Last night, Bookstore Bar tentatively revived their spirits tasting events, staring their new season with whiskies from the Kilbeggan Distilling Company. Bartender Damien Lynch greeted us thusly: “Welcome back to Third Mondays, on this first Thursday. And if that doesn’t make sense to you, don’t worry about it, because it won’t be on the third Monday anymore.” The bar itself was packed, elbows jockeying into position in the small space, but tasters were ushered into one of the conference rooms at back of the Alexis Hotel. Seated at long, narrow tables that formed a perimeter around room with office-bright lighting, one feels somewhere between a business conference attendee and a judge on American Idol.
Bookstore didn’t promise anything more than “food,” and $45 didn’t seem that exorbitant for four-plus pours of quality whiskey, so I expected to be fighting over a couple appetizer platters. Surprise! We were served a five-course dinner. I’d missed lunch that day, toiling in the intern mines, and I still left full.
- The "Irish stew."
The “whiskey expert” David Beams was late (he’d been teaching a class on the perfect Manhattan at Ivar’s—no, really) so Lynch introduced the opening cocktail, a chilled tipperary with byrrh instead of vermouth: mild, medicinal, with no burn in the mouth and a deep burn in the belly. The first whiskey, the flagship Kilbeggan, with an unmistakable chocolate flavor (actual chocolate, not the “chocolate” regularly used to describe flat bitterness in liquor), was paired with a barley and pea shoot salad. The salad was plain and pleasantly hearty—the meaty heap of barley reminded my companion of vegetarian ground beef—as were all the dishes that followed. At first, it struck me as a little boring, but I came to see it as a perfect backdrop for the whiskies: The food bolstered, refreshed, and never vied for center stage. The braised lamb shoulder in the “Irish stew” (quotation marks theirs), paired with the Tyrconnell—a whiskey-drinker’s single malt that sets your nostrils on fire even in a tapered glass—just tasted like good lamb, simple and unadorned, floating in a comforting potato-parsley broth that left a light gloss of grease on your lips.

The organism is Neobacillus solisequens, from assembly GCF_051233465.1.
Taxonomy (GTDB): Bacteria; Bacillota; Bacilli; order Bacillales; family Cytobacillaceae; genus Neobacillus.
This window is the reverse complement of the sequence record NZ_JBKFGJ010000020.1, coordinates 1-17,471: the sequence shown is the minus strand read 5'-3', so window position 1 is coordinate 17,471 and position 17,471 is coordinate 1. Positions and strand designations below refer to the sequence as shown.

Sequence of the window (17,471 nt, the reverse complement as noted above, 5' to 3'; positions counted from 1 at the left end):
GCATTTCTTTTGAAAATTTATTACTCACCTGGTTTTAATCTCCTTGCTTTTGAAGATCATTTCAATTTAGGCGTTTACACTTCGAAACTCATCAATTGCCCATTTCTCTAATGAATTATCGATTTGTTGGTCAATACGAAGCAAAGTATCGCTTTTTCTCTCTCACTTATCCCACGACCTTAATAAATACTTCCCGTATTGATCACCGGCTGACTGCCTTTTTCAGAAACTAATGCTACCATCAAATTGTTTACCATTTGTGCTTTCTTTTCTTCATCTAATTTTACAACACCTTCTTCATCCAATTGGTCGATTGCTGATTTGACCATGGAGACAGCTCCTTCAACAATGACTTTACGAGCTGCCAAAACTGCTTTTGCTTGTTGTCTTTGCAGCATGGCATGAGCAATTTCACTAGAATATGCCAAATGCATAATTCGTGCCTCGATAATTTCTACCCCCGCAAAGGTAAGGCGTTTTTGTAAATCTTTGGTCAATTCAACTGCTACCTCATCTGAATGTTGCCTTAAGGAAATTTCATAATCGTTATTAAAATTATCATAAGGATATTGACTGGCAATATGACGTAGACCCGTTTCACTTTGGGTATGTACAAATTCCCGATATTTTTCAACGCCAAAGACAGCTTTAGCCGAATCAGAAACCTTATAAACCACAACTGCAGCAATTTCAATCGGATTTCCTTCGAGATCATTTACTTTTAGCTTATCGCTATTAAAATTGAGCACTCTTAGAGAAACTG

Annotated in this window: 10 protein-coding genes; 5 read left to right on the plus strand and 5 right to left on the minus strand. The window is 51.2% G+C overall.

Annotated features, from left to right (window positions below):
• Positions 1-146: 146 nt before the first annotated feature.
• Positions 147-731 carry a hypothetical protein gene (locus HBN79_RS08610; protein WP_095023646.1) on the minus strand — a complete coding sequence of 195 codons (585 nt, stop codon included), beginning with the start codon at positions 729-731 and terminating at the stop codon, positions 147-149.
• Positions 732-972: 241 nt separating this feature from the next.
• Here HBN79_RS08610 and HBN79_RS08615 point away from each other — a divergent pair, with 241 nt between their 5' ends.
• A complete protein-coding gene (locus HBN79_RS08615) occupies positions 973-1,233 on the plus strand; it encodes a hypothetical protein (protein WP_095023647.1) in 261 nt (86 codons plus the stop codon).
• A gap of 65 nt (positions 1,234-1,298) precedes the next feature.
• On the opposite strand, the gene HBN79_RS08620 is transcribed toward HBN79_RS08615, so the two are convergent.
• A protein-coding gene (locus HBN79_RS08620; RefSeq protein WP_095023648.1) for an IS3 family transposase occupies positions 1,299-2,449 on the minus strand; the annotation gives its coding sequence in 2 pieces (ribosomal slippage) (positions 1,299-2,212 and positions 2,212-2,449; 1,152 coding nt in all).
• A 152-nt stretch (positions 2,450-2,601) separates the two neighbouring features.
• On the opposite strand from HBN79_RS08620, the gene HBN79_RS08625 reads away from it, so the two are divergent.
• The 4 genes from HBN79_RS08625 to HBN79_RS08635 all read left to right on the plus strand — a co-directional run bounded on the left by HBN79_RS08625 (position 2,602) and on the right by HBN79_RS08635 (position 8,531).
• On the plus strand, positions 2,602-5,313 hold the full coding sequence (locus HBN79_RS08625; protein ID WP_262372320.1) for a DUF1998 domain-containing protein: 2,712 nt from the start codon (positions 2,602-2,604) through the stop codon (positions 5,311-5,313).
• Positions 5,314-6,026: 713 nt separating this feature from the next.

Beams arrived in time to explain the corn-based, single-grain Greenore—honey-sweet and “basically an Irish bourbon”—served with glazed pork, a delicate, lacey layer of fat over fortifying black-eyed peas. A few spoonfuls of sweet tea granita cleared the way for dessert, though the tea was too weak and amounted to a martini glass of sugared ice; it really could have used some other, balancing flavor, some tartness. The apple galette wore a hat of melted aged sharp cheddar, another down-home, not-too-rich touch; everyone made enthusiastic noises at its pairing with the peaty Connemara, like smoking a cigar at the end of a meal.
It’s a perfect event for a certain kind of personality, namely, mine—stick-in-the-muds who occasionally want to analyze their food in stark lighting and hear effusive, academic descriptions of their drinks with a minimum of “WOO!”s. The crowd skews older and power-suited—a downtown location and $45 price tag will do that—and there’s a sales-pitch air to the whole thing (we were given T-shirts, soapstone whiskey rocks, and Kilbeggan pins), but it was clear people were having a great time. Beams gave a lively history of Kilbeggan since 1557, as the oldest continuously operating distillery in Ireland, and every time he mentioned Prohibition, several people loudly hissed and booed. He wandered the room, answering questions and pouring everyone extra glasses from a display bottle. Bookstore/Library Bistro’s new-as-of-February chef, Chris Lobkovich (formerly of Poquitos and Mill Creek Country Club) was forced out of the kitchen near the end of the meal. Lynch announced that it had been the first tasting event under Lobkovich, who smiled nervously, still in his apron. We applauded.
Bookstore intends to have a spirits tasting about every three months, though they’re still hazy on the scheduling. Lynch hinted that the next one would be bourbon-themed; keep watch on their Facebook page.